In a Pandemic, Artistic and Largely Digital Socializing

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In a Pandemic, Creative and Mostly Virtual Socializing

Instead of a normal happy hour with Zoom, he created a series of weekly wine tasting happy hours, each with a themed wine list compiled by a sommelier from Sotheby & # 39; s Wine. The themes were simple: one week focused on California reds, another on wines under $ 50, and participants swirling and tasting the wines pre-delivered to each participant online together.

Mr. Fazio hosted a story program that families could enjoy together using Drag Queen Story Hour performers who offered virtual readings of stories such as "Go Away Big Green Monster" and "The Kindness Book". And he planned a quiz night and got it done by bringing in quiz master Noah Tarnow of The Big Quiz Thing to oversee the action.

The events were popular with the company's young, technology-driven New York tenants. And because the virtual events are open to Gotham's entire portfolio of buildings, attendance has been higher than typical in-person events, which are limited to tenants in the property where they are held.

But what if the residents don't know how to log into the computer or have no access to it? That was the question at RiseBoro, a New York City nonprofit whose portfolio includes senior citizen centers and 3,000 affordable housing units. After all personal programs at their senior centers were suspended in March, they decided to try something they had never done before – put content online.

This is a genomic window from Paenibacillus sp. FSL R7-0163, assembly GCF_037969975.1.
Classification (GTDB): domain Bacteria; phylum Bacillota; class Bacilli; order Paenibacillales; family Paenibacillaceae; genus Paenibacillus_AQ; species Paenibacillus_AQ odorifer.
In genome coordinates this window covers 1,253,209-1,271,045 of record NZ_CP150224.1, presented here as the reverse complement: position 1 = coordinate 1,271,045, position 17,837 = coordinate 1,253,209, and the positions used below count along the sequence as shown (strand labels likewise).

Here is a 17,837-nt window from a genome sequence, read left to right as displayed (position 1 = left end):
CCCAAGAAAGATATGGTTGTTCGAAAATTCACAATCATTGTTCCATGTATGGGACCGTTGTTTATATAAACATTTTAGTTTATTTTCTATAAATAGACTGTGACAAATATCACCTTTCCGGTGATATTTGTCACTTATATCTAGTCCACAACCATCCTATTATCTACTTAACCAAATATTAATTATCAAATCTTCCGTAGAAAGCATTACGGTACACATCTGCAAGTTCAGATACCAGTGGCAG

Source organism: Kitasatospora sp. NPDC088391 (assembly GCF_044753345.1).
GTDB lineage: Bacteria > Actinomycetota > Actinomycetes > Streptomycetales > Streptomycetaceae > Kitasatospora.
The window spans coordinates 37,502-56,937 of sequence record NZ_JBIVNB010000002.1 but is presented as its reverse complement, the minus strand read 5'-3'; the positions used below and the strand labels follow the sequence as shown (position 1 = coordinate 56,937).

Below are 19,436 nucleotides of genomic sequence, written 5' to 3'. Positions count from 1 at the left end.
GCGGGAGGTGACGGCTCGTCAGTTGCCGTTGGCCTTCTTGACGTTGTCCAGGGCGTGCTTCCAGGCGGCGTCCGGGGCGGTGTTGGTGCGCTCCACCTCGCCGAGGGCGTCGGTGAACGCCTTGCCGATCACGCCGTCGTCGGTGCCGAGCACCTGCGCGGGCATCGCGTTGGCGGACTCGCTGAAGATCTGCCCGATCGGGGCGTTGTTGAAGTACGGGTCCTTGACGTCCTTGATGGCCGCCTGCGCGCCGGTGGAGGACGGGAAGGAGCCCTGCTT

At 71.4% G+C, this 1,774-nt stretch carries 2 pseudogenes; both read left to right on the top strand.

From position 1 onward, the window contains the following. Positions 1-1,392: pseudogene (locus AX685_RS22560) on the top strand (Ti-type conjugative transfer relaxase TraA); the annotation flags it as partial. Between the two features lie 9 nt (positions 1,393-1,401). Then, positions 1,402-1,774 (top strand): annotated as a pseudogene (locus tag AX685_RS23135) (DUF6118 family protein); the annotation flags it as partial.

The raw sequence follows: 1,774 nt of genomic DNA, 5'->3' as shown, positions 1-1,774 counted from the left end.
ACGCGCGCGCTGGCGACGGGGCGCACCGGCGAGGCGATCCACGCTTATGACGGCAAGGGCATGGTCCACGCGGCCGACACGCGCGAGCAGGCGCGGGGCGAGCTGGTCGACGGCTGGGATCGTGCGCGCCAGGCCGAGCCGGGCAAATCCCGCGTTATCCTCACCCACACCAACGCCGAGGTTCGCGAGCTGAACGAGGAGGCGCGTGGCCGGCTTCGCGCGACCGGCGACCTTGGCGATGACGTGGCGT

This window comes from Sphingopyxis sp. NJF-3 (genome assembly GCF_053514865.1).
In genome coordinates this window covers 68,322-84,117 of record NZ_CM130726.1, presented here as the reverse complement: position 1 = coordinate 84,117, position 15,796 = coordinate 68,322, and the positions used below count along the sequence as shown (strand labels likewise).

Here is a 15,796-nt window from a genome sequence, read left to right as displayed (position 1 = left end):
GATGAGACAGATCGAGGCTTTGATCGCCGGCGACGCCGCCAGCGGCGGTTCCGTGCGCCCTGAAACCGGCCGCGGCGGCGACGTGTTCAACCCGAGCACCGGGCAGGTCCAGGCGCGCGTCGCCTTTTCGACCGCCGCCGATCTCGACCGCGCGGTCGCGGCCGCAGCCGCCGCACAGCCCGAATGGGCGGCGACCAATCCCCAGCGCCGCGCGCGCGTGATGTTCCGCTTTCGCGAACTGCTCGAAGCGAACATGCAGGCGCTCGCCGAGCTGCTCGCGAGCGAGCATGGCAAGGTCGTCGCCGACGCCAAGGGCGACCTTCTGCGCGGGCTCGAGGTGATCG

Sandy Christian, vice president of RiseBoro's senior division, said designing the programming wasn't a challenge. They started with yoga, Zumba, theology lectures, and nutrition classes via Zoom or YouTube. However, many seniors on their network do not have tablets or laptops, and those who have had problems with work. At the beginning of the blocking, personal IT visits were not possible.

So they went analog and called seniors on the phone. Those who had tablets were given free coaching sessions with computer teachers. those who could not dial into events via conference lines. Today, some courses have up to 200 participants, including a popular Friday virtual dance party with music such as salsa, merengue and rhythm & blues.

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